Friday, July 29, 2011

US Botanic Gardens

I like pictures of flowers.  There, I said it!  And that really shouldn't be a surprise by now.  Of all the flowers to take pictures of orchids are by far my favorite, well, because they are my favorite flower.  They come in so many colors, shapes and sizes.  With spots and with tendrils.  They're clean and simple, while at the same time wild and complex.  I love 'em.  And while Krohn Conservatory has a decent selection of ordids, I have to say, the US Botanic Garden's collection was magnificent. The rest of the the conservatory was comparable to Krohn, in size and selection (maybe a tad better.  And, likewise, free to the public).  But the orchids, they blew my mind!  It was like orchid nirvana and I was on a high.  I looked left...ORCHIDS.  I looked right....ORCHIDS!!  ORCHIDS ORCHIDS ORCHIDS!!!  It was pure euphoric madness!  And, I must say this, I love Antoine...he's such a trooper when I start geeking out in moments like this.  In fact, he not only tolerates my orchid nerd-gasms...but he actually goes along and points out interesting blooms that I might have missed or haven't gotten to yet.  I just love that about him!  Anywho, here's a crap ton of pictures of flowers...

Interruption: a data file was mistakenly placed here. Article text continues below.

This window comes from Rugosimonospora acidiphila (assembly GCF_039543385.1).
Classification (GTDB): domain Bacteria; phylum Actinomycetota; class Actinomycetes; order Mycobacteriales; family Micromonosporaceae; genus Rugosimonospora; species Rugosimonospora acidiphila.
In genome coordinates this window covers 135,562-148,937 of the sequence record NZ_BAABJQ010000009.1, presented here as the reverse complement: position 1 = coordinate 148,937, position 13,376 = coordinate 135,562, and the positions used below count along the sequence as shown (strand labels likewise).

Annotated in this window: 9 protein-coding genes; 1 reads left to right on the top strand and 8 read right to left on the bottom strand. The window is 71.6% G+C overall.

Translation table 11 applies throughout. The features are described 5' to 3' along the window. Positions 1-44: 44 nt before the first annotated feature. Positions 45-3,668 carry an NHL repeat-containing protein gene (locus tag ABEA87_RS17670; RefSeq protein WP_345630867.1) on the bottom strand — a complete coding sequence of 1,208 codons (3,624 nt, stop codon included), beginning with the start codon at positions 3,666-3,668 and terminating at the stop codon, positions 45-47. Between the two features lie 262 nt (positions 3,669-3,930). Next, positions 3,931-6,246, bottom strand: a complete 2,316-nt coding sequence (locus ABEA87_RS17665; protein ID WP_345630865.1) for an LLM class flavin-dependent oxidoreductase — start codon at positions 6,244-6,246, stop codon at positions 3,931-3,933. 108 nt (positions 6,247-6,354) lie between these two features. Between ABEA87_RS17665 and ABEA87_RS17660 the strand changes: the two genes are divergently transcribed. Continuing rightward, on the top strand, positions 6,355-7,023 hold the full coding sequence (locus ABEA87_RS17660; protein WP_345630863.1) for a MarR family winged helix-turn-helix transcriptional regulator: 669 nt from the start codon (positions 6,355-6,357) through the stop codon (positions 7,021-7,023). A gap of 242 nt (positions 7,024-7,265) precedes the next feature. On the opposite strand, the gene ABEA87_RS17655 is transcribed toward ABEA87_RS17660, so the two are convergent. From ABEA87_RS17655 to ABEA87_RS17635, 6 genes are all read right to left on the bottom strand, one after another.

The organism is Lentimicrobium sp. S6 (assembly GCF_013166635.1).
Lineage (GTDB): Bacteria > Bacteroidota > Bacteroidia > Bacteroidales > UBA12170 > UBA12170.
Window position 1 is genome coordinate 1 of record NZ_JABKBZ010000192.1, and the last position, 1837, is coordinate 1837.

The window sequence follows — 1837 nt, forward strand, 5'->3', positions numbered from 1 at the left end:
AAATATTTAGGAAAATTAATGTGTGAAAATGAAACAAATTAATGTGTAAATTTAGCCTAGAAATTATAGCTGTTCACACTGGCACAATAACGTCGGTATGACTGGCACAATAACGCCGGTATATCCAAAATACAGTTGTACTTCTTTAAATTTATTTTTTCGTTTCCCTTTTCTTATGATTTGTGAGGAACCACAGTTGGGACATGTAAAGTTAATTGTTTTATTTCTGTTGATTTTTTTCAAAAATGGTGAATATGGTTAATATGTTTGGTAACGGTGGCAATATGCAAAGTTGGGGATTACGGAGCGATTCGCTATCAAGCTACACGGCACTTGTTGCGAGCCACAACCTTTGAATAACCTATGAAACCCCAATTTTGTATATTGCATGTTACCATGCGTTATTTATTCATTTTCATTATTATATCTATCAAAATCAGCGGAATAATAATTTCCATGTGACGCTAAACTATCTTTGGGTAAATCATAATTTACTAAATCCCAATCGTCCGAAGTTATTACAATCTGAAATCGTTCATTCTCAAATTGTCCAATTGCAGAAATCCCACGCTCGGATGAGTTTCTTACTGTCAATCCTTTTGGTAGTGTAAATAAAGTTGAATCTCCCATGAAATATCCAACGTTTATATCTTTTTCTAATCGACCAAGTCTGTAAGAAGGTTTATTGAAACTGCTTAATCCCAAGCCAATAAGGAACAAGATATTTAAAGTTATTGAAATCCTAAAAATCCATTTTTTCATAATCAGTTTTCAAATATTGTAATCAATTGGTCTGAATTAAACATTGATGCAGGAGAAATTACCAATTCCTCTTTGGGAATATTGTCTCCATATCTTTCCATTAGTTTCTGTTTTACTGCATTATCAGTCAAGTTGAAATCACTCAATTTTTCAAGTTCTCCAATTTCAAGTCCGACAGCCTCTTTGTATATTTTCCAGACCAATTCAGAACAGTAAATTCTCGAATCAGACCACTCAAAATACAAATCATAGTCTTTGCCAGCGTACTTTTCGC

(You really should have seen this coming!)

*Prepare yourself...the next several pictures are, in fact, NOT orchids (scary, I know!) 


I hope you all have a super fantastic weekend.  A and I are heading to northern Ohio this weekend for a family reunion.  I also get to see my HLP on Sunday, which I am ridiculously happy about!  See you next week!

Thursday, July 28, 2011

The Monuments